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Letter
Does water immersion WASH in bowel scope?
  1. Sauid Ishaq1,2,
  2. Keith Siau3,4,
  3. Sergio Cadoni5
  1. 1 Department of Gastroenterology, Dudley Group NHS Foundation Trust, Dudley, UK
  2. 2 Department of Health and Science, Birmingham City University, Birmingham, UK
  3. 3 Joint Advisory Group, Royal College of Physicians, London, UK
  4. 4 Department of Gastroenterology, Dudley Group Hospitals NHS Foundation Trust, Dudley, UK
  5. 5 Digestive Endoscopy Unit, CTO Hospital, Iglesias, SU, Italy
  1. Correspondence to Professor Sauid Ishaq, Department of Gastroenterology, Dudley Group NHS Foundation Trust, Dudley DY12HQ, UK; sauid.ishaq{at}nhs.net

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Rutter et al 1 should be congratulated on this first randomised controlled trial (RCT) comparing water-assisted sigmoidoscopy (WAS) versus carbon dioxide (CO2) insufflation in patients undergoing English Bowel Scope Screening (BSS). The authors reported no significant difference in the primary outcome of recalled pain, or in secondary outcomes of adenoma detection rate (ADR) between WAS and CO2 insufflation groups. Before we consider the study findings, we would like to discuss the following points with the esteemed authors of this study.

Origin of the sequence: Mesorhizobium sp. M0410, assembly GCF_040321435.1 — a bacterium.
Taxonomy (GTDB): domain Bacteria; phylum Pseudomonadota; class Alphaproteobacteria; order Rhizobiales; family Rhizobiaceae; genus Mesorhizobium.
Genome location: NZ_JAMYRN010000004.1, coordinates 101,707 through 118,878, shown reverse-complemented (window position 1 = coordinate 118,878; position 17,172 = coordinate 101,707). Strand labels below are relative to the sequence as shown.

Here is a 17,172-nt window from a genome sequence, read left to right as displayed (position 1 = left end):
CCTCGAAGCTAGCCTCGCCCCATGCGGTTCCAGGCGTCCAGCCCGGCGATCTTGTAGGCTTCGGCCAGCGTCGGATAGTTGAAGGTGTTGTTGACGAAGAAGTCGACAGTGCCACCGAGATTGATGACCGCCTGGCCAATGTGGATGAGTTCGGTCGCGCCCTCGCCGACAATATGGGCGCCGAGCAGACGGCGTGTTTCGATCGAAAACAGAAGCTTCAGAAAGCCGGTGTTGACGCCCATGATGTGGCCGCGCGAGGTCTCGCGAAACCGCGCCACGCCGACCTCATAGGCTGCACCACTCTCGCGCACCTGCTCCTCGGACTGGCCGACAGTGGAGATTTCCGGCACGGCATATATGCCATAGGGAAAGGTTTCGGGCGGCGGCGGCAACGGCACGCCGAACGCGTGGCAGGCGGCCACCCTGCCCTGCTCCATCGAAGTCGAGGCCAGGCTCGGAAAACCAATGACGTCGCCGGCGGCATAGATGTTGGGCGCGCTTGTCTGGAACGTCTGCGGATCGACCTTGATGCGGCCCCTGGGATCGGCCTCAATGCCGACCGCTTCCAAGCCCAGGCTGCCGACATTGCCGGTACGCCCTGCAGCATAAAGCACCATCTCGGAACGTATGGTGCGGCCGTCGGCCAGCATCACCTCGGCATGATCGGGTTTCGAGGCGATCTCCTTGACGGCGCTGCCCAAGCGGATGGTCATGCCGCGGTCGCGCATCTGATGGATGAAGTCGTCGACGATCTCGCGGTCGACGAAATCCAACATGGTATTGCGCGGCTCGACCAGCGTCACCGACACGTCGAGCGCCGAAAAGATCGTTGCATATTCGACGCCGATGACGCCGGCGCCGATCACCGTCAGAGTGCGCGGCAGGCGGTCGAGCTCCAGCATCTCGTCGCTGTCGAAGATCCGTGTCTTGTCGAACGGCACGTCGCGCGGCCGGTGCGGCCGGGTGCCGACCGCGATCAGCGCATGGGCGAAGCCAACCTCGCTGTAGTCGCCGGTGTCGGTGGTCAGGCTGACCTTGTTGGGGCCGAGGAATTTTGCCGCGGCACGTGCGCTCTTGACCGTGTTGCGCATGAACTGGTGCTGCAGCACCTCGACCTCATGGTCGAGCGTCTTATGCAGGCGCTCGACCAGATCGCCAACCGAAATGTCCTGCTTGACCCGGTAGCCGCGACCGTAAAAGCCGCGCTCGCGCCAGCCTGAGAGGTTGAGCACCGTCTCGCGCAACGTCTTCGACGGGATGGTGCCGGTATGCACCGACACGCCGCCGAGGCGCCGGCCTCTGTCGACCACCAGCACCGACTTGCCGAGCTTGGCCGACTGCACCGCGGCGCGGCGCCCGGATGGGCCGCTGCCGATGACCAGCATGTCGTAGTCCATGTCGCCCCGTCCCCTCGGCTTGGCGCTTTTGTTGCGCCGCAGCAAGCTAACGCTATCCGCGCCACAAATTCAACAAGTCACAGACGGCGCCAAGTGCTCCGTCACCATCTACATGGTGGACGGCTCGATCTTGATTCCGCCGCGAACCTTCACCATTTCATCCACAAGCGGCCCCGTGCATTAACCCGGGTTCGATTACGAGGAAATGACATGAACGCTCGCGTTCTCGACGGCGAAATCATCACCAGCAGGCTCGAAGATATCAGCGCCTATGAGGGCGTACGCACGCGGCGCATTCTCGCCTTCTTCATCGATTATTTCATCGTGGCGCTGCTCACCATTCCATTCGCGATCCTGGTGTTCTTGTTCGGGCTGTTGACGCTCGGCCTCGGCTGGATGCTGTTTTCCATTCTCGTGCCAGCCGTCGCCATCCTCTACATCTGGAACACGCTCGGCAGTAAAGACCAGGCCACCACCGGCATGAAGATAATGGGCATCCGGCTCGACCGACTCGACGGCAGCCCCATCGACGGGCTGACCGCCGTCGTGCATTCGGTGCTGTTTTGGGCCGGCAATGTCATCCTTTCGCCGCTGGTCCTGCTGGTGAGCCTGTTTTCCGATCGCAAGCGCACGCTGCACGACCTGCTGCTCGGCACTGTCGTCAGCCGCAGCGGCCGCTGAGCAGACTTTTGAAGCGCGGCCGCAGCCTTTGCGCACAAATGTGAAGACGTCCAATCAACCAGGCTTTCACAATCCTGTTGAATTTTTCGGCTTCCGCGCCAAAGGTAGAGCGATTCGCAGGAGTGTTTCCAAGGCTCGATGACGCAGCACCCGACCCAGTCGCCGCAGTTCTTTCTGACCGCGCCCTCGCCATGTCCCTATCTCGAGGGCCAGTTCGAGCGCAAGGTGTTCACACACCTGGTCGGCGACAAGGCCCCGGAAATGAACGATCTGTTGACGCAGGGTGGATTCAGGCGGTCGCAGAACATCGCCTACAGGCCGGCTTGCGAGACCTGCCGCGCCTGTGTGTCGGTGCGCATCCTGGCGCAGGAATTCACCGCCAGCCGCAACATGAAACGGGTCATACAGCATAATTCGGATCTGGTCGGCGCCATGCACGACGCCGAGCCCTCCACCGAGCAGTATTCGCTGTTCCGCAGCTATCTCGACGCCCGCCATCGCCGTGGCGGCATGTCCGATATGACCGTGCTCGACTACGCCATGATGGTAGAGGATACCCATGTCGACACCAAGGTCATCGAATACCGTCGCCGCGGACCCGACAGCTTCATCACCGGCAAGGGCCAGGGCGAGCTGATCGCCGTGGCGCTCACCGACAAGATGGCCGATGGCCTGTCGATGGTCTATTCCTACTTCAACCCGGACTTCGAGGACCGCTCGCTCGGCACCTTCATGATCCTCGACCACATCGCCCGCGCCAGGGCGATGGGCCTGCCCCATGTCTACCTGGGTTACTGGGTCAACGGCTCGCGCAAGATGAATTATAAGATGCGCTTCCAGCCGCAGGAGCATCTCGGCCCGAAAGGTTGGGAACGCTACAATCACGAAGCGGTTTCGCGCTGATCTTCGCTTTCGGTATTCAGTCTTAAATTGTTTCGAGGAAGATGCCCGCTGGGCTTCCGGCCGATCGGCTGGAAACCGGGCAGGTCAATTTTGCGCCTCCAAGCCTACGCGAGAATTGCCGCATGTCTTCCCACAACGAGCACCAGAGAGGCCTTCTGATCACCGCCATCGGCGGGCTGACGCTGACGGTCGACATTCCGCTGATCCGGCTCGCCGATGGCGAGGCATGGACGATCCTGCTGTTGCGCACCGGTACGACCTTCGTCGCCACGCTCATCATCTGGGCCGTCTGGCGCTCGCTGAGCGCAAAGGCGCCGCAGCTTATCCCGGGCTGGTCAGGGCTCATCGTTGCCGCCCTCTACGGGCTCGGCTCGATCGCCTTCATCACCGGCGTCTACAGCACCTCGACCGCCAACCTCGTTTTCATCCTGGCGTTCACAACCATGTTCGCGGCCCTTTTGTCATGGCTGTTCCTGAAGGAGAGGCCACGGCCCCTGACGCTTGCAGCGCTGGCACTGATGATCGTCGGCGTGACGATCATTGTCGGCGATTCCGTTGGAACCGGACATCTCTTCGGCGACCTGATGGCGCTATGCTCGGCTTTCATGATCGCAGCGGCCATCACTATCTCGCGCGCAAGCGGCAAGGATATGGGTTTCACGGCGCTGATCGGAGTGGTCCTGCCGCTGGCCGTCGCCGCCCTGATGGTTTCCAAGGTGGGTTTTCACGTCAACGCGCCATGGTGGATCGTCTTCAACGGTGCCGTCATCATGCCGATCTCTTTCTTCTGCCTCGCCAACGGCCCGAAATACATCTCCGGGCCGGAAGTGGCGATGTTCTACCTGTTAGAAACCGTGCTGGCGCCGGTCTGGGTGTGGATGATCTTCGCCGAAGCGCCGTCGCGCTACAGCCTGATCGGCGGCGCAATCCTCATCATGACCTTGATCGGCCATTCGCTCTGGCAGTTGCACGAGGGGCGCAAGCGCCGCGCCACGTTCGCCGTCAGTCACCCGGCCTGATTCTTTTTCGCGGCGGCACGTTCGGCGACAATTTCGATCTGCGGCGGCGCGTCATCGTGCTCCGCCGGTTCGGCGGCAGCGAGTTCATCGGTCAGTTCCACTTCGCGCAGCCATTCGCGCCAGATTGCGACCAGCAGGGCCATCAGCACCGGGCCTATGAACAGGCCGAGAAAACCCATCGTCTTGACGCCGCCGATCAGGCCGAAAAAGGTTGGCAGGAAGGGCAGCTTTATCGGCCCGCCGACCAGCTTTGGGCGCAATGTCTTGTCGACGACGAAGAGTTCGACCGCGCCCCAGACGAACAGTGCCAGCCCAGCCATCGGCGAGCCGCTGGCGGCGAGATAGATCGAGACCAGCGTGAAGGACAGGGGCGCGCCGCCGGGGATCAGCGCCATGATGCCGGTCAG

First, the WAS technique deserves mention. The authors used the water immersion (WI) technique to facilitate progression of scope with CO2 insufflation when required and the infused water was aspirated during withdrawal. The gold standard water exchange (WE) technique was not chosen for the study, which would have removed the infused water mainly during insertion …

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Footnotes

  • Twitter @drkeithsiau

  • Contributors All authors contributed equally in drafting this letter.

  • Funding The authors have not declared a specific grant for this research from any funding agency in the public, commercial or not-for-profit sectors.

  • Competing interests None declared.

  • Patient and public involvement Patients and/or the public were not involved in the design, or conduct, or reporting, or dissemination plans of this research.

  • Provenance and peer review Not commissioned; externally peer reviewed.

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